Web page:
New Economy Minister: will he pursue tax reform?
10 June 2018
Carlos Oliva was sworn in on 7 June to replace David Tuesta as minister of economy and finance. Tuesta had incurred the wrath of Prime Minister Cesar Villanueva for coming out with plans to raise tax revenues.
Peru urgently needs to raise the threshold of taxation since the tax take is one of the lowest anywhere in Latin America. Moreover, it is one where the majority of government income comes from indirect taxes, mainly taxes on consumption.
The problem with Tuesta’s suggested changes was that they were going to fall not on the richest sectors of society but on those with relatively low incomes. He wanted to widen the threshold of income tax to take in social sectors that currently are exonerated because their incomes are so low.
The Vizcarra administration, whose popularity appears to be ebbing fast according to a recent Datum poll, is concerned to avoid steps that would hasten this decline. Its approval rating is, arguably, the only defence it has against the Fujimorista majority in Congress which will surely turn its back on Vizcarra when it is no longer politically advantageous to be seen supporting him.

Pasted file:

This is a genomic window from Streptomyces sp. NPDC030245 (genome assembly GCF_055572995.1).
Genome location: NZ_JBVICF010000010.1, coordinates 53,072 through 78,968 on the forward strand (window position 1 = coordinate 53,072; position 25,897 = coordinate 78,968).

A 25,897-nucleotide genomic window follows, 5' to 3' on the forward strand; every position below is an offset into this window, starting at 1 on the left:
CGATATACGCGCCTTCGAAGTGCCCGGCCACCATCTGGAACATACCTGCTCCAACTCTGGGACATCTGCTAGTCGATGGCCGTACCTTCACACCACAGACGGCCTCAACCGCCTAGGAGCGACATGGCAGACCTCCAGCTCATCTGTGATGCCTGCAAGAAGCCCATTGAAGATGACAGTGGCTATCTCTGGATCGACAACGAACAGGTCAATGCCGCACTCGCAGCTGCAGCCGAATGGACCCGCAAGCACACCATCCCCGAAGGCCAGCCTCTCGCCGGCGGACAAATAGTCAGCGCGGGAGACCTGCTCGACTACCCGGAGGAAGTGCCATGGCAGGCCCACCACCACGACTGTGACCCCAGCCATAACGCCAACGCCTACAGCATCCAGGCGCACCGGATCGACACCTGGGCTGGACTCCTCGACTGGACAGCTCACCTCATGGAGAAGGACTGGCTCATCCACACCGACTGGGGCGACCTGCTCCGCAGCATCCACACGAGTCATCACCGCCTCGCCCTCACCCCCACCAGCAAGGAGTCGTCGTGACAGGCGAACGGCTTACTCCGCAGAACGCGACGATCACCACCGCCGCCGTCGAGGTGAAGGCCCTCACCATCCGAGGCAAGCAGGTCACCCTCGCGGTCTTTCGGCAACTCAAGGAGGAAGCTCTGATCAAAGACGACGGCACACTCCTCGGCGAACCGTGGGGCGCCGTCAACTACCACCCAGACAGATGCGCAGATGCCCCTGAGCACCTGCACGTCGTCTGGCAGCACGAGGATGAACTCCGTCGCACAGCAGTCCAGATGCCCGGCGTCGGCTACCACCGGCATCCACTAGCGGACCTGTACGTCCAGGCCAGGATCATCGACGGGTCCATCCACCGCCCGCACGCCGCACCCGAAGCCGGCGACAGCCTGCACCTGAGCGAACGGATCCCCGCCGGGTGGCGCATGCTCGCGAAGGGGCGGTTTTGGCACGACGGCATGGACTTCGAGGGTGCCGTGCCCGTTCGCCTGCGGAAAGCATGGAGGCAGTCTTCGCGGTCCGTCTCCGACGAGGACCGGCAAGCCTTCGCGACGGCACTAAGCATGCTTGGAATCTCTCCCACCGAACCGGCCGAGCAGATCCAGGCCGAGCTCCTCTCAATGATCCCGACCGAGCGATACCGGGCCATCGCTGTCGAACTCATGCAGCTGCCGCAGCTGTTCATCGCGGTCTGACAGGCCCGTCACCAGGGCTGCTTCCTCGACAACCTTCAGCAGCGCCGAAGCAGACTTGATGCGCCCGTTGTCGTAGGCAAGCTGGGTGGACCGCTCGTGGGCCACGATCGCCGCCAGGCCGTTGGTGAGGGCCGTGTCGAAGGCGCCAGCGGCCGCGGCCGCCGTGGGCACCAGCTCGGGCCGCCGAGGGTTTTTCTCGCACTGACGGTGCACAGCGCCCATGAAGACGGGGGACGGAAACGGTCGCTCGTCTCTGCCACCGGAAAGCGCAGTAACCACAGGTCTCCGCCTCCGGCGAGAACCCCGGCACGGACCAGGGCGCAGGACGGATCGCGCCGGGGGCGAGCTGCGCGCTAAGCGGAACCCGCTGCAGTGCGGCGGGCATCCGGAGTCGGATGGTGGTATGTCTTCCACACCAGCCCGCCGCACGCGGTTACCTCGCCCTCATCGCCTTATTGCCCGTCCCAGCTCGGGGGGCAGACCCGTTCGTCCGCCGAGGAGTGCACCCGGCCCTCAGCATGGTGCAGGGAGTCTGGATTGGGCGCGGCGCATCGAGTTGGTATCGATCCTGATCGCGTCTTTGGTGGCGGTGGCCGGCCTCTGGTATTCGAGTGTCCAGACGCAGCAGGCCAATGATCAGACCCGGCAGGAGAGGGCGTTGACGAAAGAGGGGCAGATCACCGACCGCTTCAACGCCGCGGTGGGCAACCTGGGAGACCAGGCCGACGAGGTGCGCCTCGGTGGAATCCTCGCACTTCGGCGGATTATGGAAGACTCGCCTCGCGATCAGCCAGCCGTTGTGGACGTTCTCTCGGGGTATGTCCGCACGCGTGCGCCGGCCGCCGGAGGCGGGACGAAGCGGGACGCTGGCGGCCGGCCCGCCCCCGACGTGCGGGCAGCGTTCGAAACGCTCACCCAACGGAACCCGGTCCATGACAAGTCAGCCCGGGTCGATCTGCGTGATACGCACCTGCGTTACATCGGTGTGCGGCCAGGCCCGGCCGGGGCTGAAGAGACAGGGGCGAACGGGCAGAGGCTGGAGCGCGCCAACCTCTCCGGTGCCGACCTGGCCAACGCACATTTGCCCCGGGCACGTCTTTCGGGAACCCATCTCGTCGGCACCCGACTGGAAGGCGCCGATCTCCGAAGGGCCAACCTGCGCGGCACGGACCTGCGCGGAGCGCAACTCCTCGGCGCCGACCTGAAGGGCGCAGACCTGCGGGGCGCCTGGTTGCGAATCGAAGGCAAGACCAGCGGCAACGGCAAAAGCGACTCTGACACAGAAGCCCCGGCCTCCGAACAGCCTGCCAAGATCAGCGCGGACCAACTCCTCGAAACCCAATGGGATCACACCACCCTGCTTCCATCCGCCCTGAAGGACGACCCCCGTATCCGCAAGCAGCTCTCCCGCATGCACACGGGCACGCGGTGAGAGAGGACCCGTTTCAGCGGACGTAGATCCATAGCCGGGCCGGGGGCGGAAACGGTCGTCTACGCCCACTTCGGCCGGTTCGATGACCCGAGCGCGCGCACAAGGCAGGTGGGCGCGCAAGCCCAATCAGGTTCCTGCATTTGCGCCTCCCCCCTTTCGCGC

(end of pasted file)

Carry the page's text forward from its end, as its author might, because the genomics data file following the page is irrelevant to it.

Whether or not Oliva will seek to follow through with reforms to the tax system remains to be seen. Peru has a substantial fiscal deficit which needs to be financed. The tax administration, SUNAT – once feared by taxpayers because of its ruthless efficiency – is but a shadow of its former self. And, perhaps even more importantly, Peru’s tax system, with its dependence on indirect taxes for the bulk of the income generated, is inherently unfair.
In a previously published article, Oliva made clear that he favours correcting this and raising tax income from those best-placed to pay. He advocated tougher measures against tax evasion, which is widespread in Peru. Currently, the SUNAT is seeking to recover the equivalent of 1% of GDP which is the subject of litigation with a handful of large companies.
For its part, the Catholic Bishops’ Conference has issued a statement in which it said “we cannot increase the tax burden for workers (...) whilst there continue to be companies that remain exempt from the payment of taxes for decades and which continue to enjoy large privileges”. Many foreign investors in the 1990s benefited from deals which exempted them from the payment of tax.